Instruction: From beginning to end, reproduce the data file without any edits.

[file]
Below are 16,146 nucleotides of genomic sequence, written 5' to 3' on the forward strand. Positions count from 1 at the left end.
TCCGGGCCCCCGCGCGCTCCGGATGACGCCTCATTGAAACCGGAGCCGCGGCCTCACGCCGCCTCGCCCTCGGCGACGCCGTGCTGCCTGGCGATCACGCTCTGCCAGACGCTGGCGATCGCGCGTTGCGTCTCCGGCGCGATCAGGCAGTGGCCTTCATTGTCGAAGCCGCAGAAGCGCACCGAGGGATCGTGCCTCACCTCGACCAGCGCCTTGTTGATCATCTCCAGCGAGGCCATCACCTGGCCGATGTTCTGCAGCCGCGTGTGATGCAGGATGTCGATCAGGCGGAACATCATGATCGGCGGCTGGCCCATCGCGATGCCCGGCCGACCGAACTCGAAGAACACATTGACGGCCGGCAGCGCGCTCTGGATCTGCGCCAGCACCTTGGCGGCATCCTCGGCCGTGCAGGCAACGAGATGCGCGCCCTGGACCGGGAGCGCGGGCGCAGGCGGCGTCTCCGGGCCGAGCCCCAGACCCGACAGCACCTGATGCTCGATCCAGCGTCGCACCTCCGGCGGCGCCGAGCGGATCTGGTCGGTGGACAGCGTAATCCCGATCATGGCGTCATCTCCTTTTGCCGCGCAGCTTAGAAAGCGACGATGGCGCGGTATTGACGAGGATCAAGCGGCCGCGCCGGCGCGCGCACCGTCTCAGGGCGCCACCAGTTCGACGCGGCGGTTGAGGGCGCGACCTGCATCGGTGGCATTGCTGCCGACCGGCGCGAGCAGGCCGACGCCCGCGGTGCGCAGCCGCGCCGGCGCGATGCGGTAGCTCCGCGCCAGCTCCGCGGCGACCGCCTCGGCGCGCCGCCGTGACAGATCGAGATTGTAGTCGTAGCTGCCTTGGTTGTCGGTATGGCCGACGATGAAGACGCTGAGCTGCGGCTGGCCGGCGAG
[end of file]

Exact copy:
Below are 16,146 nucleotides of genomic sequence, written 5' to 3' on the forward strand. Positions count from 1 at the left end.
TCCGGGCCCCCGCGCGCTCCGGATGACGCCTCATTGAAACCGGAGCCGCGGCCTCACGCCGCCTCGCCCTCGGCGACGCCGTGCTGCCTGGCGATCACGCTCTGCCAGACGCTGGCGATCGCGCGTTGCGTCTCCGGCGCGATCAGGCAGTGGCCTTCATTGTCGAAGCCGCAGAAGCGCACCGAGGGATCGTGCCTCACCTCGACCAGCGCCTTGTTGATCATCTCCAGCGAGGCCATCACCTGGCCGATGTTCTGCAGCCGCGTGTGATGCAGGATGTCGATCAGGCGGAACATCATGATCGGCGGCTGGCCCATCGCGATGCCCGGCCGACCGAACTCGAAGAACACATTGACGGCCGGCAGCGCGCTCTGGATCTGCGCCAGCACCTTGGCGGCATCCTCGGCCGTGCAGGCAACGAGATGCGCGCCCTGGACCGGGAGCGCGGGCGCAGGCGGCGTCTCCGGGCCGAGCCCCAGACCCGACAGCACCTGATGCTCGATCCAGCGTCGCACCTCCGGCGGCGCCGAGCGGATCTGGTCGGTGGACAGCGTAATCCCGATCATGGCGTCATCTCCTTTTGCCGCGCAGCTTAGAAAGCGACGATGGCGCGGTATTGACGAGGATCAAGCGGCCGCGCCGGCGCGCGCACCGTCTCAGGGCGCCACCAGTTCGACGCGGCGGTTGAGGGCGCGACCTGCATCGGTGGCATTGCTGCCGACCGGCGCGAGCAGGCCGACGCCCGCGGTGCGCAGCCGCGCCGGCGCGATGCGGTAGCTCCGCGCCAGCTCCGCGGCGACCGCCTCGGCGCGCCGCCGTGACAGATCGAGATTGTAGTCGTAGCTGCCTTGGTTGTCGGTATGGCCGACGATGAAGACGCTGAGCTGCGGCTGGCCGGCGAG